Publisher: © 1937 Victor Gollancz Ltd., GB, London.
The First (trade) edition
By Daniel J. Leab:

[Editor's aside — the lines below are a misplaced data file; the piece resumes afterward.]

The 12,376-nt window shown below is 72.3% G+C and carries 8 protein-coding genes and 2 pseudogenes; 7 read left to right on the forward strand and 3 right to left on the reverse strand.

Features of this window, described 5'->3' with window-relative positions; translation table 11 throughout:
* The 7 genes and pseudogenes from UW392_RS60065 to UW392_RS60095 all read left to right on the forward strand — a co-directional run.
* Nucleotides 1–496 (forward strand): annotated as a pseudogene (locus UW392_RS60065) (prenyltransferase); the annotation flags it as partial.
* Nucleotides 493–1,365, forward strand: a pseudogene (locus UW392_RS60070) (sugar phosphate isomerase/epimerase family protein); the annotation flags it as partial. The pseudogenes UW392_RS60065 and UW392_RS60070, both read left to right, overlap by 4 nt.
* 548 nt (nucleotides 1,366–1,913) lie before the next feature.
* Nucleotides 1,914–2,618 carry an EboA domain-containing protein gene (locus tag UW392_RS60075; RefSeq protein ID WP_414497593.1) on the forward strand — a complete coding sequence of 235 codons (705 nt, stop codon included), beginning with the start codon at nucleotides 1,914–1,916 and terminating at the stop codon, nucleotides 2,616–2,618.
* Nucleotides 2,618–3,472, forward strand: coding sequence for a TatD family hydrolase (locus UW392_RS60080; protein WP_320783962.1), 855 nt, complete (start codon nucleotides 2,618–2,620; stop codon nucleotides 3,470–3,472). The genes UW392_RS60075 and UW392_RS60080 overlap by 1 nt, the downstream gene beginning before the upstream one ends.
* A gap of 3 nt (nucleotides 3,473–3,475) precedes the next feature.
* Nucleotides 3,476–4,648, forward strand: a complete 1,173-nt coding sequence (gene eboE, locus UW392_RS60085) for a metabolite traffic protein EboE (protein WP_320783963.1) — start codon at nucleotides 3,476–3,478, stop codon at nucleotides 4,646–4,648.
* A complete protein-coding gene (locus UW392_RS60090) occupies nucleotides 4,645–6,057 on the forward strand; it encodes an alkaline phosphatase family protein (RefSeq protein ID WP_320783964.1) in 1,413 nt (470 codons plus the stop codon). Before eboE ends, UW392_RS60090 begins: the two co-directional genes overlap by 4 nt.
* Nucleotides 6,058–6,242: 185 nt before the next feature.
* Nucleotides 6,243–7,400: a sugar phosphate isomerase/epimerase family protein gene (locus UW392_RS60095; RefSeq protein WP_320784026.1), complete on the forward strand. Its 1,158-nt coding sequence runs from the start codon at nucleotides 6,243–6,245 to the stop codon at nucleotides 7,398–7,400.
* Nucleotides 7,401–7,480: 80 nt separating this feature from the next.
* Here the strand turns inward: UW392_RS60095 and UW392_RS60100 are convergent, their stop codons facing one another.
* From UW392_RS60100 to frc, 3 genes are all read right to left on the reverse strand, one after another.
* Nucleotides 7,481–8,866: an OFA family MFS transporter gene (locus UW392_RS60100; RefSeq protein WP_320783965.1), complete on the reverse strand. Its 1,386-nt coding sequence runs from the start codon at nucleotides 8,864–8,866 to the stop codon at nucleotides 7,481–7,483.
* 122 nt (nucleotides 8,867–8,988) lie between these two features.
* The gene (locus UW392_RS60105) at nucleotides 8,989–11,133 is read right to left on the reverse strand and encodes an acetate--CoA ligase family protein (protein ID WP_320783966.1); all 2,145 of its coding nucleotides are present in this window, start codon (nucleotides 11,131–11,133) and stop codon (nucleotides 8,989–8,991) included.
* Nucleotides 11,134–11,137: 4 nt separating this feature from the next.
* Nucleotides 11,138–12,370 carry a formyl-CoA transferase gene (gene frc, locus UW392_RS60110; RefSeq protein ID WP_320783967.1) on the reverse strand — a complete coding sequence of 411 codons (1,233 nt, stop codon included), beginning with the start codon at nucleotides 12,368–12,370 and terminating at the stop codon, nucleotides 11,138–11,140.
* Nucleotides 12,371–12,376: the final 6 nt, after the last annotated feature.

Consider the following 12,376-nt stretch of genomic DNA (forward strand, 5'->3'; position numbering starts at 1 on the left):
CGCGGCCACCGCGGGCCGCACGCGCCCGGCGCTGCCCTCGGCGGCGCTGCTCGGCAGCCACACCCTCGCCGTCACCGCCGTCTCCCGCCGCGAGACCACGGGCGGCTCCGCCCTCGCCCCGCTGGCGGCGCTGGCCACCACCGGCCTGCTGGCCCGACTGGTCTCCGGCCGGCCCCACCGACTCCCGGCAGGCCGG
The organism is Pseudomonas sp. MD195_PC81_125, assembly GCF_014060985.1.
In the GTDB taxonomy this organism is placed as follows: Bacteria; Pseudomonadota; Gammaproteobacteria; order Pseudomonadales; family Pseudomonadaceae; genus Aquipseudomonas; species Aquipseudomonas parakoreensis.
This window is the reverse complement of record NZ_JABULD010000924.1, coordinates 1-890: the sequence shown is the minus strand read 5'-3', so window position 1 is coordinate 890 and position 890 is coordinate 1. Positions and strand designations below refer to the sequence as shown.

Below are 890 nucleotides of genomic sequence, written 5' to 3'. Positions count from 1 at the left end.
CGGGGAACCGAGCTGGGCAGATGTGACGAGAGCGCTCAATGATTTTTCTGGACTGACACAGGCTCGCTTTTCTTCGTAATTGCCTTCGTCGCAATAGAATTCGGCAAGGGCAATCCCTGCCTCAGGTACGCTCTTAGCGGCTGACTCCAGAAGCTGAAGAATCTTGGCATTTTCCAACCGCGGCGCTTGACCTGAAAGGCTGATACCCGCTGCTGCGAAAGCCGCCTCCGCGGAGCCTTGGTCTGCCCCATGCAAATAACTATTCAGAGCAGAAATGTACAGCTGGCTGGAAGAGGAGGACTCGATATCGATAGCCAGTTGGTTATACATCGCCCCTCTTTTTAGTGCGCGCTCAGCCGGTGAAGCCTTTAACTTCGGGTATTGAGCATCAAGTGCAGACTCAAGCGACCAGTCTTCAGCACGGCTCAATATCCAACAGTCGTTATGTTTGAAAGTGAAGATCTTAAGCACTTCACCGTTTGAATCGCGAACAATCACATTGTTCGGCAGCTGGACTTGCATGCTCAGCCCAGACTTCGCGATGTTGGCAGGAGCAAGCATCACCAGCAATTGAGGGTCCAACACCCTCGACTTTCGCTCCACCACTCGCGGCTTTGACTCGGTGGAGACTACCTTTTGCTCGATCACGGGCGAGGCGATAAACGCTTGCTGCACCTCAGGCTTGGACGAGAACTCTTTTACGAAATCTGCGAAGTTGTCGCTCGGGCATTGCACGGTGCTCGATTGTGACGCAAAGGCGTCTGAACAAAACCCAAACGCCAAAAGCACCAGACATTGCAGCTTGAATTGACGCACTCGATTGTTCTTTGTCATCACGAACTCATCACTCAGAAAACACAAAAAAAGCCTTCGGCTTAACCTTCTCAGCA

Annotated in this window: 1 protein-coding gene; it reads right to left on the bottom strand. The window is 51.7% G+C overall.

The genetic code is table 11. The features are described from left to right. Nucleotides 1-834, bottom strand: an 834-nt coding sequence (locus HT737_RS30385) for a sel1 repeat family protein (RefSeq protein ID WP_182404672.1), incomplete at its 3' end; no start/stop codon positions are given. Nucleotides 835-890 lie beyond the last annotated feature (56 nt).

In January 1936, the socially conscious Gollancz commissioned Orwell to write about working class life in England's depressed industrial north. He visited various communities, including Manchester and Liverpool, but spent most of his two month visit in Wigan — an older industrial community marked by despair, squalor, and environmental decay. “Wigan Pier” as Orwell later pointed out “was a tumbledown wooden jetty: and by way of a joke someone nicknamed this Wigan Pier.” Orwell biographer Michael Shelden reports that it “had become the butt of music hall jokes for many years In December 1936 Orwell turned over his manuscript to Gollancz. It would be published in March 1937. The book was in two parts. The slightly longer Part I was as Gollancz had envisaged reportage (and quite brilliant and moving) on working class life in the industrial north. Part I was a prime example of what contemporaries referred to as “dole literature.” But in the second half of the book the tenor changes dramatically. Part II was an idiosyncratic, quixotic, argumentative partly autobiographical polemical critique of various brands of English Socialism and the shortcomings of many of its adherents. He attacked the “astute young social-literary climbers who are Communists now, as they will be Fascists five years hence, because it is all the go”.
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